“Come and see”
Scripture sounds the notes of an
ending and a beginning on this day, the Sunday Next before Advent.
This day both concludes the course of the Son’s life in us – “the Lord
our Righteousness” - and returns us to the beginning of the course he
runs for us – “Behold the Lamb of God”. The righteousness
of Christ, the right ordering of our loves and our lives, is what we have
sought in the long course of the Trinity season. But the course he
runs for us is the way of the cross, the way of sacrifice. It is the
way that we travel with him in the pageant of faith from Advent to Trinity.
Such times of transition signal
occasions of renewal - a renewal of love, a re-awakening of the soul’s
desire for holy things, a divine stirring up of our wills. We come to
the Advent of Christ. Advent is the season of God’s revelation, the motion
of God’s Word and Son towards us for the sake of our knowing. Our text
sounds the measure of the season and beyond the season strikes the note of
our soul’s salvation. “Come and see”.
In St. John’s Gospel, this is
Jesus’ first statement. It comes in response to the disciples’ answer
to his very first gospel utterance, a question which he puts to them and to
us, “What seek ye?” (What do we want?). They answer with a
question that has a twofold significance: “Rabbi (which means Teacher),
where are you staying?” Here is no question of idle curiosity, but
one which is deep and profound. It speaks about the yearning of our
hearts and the desiring of our minds. It speaks about the awakened
desire of the soul for God. But how is the question twofold? By
its address as well as its request.
"Rabbi – Teacher”.
They identify Jesus as a Teacher, one who can instruct them, teach them,
enlighten them with an understanding which they seek but do not have.
They seek to know. To know what? Is it information? Do
they seek to know a host of busy details about a myriad of busy things? “God
is in the details”, it is commonly said. To be sure, but he is not
the details. God cannot be reduced to a data sheet of statistics or to
the memory bank of a computer. “Where is the knowledge we have lost
in information?” T.S. Eliot asks, the knowledge of God lost not
found in the details, in the rush and crush of busy and disordered lives.
For in such things there is no
satisfaction; no true seeking where there is no desiring for a true finding
. No. They seek more than information. And so must we.
They seek the understanding upon which all our inquirings and all our doings
depend. They seek the reason and cause of all things, the knowledge of
what is, what remains, and what ever shall be. And so must we.
They seek an understanding of
God’s will and purpose. They seek his abiding Word in the midst of the
changing world. Why? Because nothing else is worth living for
and they would live with the knowledge of that truth. And so they ask,
“Rabbi, where are you staying?” They would remain with him who
would enlighten their minds to their heart’s desire. They seek the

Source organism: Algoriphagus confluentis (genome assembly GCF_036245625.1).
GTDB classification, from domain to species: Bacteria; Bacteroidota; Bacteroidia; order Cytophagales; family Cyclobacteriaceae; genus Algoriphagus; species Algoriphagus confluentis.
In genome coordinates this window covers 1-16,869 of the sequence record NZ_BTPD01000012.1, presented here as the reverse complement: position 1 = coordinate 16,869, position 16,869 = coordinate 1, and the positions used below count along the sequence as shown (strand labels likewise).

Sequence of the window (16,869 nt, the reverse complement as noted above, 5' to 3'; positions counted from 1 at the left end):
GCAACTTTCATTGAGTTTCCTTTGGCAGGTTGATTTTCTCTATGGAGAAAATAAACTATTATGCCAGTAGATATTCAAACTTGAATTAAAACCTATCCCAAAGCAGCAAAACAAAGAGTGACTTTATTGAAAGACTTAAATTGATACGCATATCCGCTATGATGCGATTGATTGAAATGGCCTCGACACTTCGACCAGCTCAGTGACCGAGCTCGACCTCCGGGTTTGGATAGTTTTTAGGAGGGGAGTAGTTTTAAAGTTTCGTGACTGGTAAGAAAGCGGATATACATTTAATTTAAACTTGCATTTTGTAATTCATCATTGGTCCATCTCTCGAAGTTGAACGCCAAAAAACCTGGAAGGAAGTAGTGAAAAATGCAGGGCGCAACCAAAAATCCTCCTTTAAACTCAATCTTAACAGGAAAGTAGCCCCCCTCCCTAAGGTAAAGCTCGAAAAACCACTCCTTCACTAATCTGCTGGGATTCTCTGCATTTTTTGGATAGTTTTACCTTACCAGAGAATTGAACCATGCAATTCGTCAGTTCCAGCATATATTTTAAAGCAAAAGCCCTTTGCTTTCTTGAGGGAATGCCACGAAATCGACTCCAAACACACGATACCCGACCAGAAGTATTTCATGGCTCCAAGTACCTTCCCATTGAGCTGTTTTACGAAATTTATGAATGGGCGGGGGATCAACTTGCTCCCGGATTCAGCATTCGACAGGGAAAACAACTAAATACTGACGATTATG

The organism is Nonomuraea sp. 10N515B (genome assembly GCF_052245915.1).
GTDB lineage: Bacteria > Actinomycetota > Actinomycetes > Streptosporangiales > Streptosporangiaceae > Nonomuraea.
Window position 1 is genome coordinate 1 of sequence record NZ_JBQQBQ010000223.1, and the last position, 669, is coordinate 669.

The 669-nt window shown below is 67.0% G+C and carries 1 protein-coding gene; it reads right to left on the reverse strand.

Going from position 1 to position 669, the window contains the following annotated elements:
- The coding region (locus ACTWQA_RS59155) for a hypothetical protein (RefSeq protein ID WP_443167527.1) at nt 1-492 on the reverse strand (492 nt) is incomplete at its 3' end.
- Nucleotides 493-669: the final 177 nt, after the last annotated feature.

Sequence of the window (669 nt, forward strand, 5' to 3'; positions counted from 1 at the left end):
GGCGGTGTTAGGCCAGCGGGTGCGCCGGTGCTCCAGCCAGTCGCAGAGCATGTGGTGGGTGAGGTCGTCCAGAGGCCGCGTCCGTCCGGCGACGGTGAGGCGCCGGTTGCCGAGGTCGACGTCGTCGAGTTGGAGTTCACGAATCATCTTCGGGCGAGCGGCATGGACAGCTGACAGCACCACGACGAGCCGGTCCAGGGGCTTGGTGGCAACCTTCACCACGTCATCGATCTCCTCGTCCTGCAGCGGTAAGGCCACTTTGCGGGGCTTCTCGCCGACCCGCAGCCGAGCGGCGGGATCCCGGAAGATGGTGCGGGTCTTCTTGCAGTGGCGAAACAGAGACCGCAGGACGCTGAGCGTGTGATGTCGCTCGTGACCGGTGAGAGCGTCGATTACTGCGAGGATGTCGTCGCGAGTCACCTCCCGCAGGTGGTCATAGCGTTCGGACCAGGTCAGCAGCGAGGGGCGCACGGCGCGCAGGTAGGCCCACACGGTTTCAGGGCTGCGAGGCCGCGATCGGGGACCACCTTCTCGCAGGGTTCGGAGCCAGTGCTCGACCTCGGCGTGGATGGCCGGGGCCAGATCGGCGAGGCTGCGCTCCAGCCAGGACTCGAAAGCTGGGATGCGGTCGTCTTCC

Messiah, the promised anointed one of God, yet Christ will be more than the
Messiah they seek. For God’s revelation of himself does not so much
mean the lowering of God to us, as the raising of us to God, hence “Come
and see”. He has come to us in order that we might come to him.
But our seeking is not itself our
seeing. Jesus’s question seeks to draw out their proper intention,
their true desire and what is truly to be desired. They seek for what
they do not have. They seek for what is beyond them. Such a
seeking manifests an openness to God’s Word, to the possibilities of divine
illumination. As such it belongs to Revelation, to what comes from God
to man, what we could in no wise invent. Revelation, not our seeking,
is the premiss of our seeing. “In thy light, shall we see light”.
We cannot attain to God simply by our seeking. Our seeking cannot make
him in the image of our seeking.
No doubt our lives are lives of
seeking, of the desiring to know, to have and to enjoy. But according
to our own lights, according to the light of our own experiences, we are but
darkness. To know that and not to yield to it, but instead to seek for
the light which shines in the darkness, is to be open to God’s Revelation.
“Show us the light of thy
countenance and we shall be whole”,
the Psalmist cries and behold, “Jesus turned and saw them”. Our
illumination depends upon God’s Revelation, his turning towards us, his
seeing us in the light of his divine knowing. His motion towards us
manifests his divine light and makes us partakers of his eternity, now in
the illumination by grace and then in the vision of glory.
We are light only in the light of
Christ. We are bidden to “come and see” because that light who is
Christ comes to us in the darkness of our uncertainties and fears. It
is no mere lightning bolt which comes and goes in a flash; it is more like
the beacon of a lighthouse constant and secure, at once a warning and a
guide. Our faith shall deepen to understanding if we attend to his
revelation and let the Teacher teach us about the truth of himself and the
truth of ourselves in the light of his grace. He comes to teach us.
And so let us indeed cry out, “Rabbi-Teacher”, but even more, let us
“come and see”, this Advent and evermore.